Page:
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Want to Be Much Happier? Science Says Always Do Any 1 of These 8 Things

Source |Inc .com  |  BY:Jef Hden,   Contributing Editor  Inc 


We all want to be happier and feel a greater sense of fulfillment. That’s why I often write about what happy people do more often, about some of the habits of remarkably happy people, about things to stop doing so you can be happier at work, about simple daily habits of exceptionally happy people.

And recently I wrote about the difficult choices people make that make them happier, especially over the long haul.

Kevan Lee, the director of marketing for Buffer, also writes a lot about happiness.

Here’s Kevan:

We love happiness at Buffer. We’ve renamed customer support customer happinessHappiness is baked into our culture and values and the DNA of every person who works on the team. If there’s a smile to be had or a positive outlook to take, we’ll do our best to find it.

So I wondered: Are there unexpected ways to be happy?

I pulled together research about the many unexpected and counterintuitive ways to find happiness:

1. Learn something new, even if it’s stressful: Mastering a new skill means more stress now but more happiness later.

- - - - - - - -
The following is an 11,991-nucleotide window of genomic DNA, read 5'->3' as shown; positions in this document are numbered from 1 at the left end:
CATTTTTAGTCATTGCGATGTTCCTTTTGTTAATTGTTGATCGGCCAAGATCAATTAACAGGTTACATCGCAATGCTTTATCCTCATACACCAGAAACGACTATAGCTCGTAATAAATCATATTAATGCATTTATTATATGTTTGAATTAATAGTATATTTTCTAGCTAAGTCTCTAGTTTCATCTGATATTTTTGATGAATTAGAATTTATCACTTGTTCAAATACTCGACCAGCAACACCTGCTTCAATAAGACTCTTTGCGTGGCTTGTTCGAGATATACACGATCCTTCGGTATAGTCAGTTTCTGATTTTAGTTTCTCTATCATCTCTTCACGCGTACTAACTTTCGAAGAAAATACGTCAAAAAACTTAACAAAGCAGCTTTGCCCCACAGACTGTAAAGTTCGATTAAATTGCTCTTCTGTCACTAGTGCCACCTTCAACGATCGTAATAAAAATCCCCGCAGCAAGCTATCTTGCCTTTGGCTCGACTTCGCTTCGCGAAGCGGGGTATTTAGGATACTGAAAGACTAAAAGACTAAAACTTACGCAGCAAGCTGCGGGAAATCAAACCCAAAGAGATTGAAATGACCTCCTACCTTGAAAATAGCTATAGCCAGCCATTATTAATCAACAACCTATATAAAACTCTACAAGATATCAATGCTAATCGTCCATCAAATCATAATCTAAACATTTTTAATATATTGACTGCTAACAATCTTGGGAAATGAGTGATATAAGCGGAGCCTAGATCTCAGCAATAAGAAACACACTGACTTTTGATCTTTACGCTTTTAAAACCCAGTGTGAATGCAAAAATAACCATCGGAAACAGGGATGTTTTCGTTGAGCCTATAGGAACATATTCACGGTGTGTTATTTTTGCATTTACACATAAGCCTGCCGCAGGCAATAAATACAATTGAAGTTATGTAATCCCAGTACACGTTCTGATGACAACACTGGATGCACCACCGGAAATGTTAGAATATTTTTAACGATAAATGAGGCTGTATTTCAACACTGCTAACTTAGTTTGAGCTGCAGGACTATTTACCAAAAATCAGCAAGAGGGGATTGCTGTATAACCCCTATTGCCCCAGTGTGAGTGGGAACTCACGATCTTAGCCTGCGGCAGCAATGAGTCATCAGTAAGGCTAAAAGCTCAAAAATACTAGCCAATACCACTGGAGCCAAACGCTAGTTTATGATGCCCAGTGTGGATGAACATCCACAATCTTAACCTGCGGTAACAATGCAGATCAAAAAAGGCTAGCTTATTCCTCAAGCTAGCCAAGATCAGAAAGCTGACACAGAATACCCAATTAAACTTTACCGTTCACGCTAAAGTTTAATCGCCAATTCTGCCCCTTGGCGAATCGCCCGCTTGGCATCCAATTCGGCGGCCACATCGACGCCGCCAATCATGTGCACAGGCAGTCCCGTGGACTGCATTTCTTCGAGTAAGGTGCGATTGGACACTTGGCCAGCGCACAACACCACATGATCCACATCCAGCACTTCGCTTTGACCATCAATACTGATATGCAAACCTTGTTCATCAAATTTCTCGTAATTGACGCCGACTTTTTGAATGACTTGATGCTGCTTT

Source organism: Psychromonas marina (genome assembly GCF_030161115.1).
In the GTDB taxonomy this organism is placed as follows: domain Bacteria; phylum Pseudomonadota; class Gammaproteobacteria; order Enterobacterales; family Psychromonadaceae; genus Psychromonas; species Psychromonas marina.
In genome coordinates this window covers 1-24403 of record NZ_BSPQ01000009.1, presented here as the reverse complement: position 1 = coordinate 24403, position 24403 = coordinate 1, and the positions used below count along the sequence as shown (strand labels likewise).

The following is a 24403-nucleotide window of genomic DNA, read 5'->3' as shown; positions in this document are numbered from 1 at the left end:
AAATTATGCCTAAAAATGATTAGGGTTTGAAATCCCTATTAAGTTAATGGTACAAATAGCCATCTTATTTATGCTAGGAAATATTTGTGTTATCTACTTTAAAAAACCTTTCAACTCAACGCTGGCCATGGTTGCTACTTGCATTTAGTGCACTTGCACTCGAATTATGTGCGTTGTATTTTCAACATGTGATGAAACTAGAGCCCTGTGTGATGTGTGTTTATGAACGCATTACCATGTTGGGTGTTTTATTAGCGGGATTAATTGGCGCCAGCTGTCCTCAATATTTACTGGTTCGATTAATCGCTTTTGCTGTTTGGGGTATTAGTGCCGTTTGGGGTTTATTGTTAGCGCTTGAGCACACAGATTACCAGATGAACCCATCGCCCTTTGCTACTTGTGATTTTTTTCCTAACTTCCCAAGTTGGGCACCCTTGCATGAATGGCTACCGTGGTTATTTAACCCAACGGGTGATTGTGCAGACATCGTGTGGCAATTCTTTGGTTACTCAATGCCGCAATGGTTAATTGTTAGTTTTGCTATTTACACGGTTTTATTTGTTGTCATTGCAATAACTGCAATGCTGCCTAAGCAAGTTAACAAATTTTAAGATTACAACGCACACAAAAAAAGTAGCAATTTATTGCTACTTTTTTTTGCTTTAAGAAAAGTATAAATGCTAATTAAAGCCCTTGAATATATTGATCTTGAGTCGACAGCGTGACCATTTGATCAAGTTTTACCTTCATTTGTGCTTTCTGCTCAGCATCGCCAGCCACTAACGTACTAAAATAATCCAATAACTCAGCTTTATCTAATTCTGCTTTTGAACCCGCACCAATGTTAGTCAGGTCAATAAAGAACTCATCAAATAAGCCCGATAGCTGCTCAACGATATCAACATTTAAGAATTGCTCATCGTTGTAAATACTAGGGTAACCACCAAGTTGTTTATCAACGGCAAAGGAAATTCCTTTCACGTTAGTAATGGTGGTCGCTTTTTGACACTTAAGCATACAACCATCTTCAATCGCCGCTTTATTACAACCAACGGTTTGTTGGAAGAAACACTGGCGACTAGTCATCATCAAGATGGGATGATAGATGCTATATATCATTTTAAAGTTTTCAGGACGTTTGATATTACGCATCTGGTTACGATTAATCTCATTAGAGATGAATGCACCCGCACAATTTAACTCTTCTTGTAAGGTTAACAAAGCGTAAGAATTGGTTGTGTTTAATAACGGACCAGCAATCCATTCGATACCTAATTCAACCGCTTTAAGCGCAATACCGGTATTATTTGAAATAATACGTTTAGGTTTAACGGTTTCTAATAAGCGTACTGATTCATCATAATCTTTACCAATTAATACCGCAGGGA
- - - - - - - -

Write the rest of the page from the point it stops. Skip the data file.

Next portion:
If you are willing to push through a bit of added stress in the short term, you can experience huge gains in happiness for the long term.

So learn a new skill. Though you’ll take on a bit more stress, research shows you’ll be happier on an hourly, daily, and long-term basis.

The gains from this investment in time and energy were documented in a 2009 study published in the Journal of Happiness Studies. Participants who spent time on activities that increased their competency, met their need for autonomy, or helped them connect with others reported decreased happiness in the moment yet increased happiness on an hourly and daily basis.

The key, according to the study, is to choose the right new skill to master, challenge to undertake, or opportunity to get out of your comfort zone. The greatest increases in happiness come from learning a skill you choose, rather than one you think you should or feel forced to learn.


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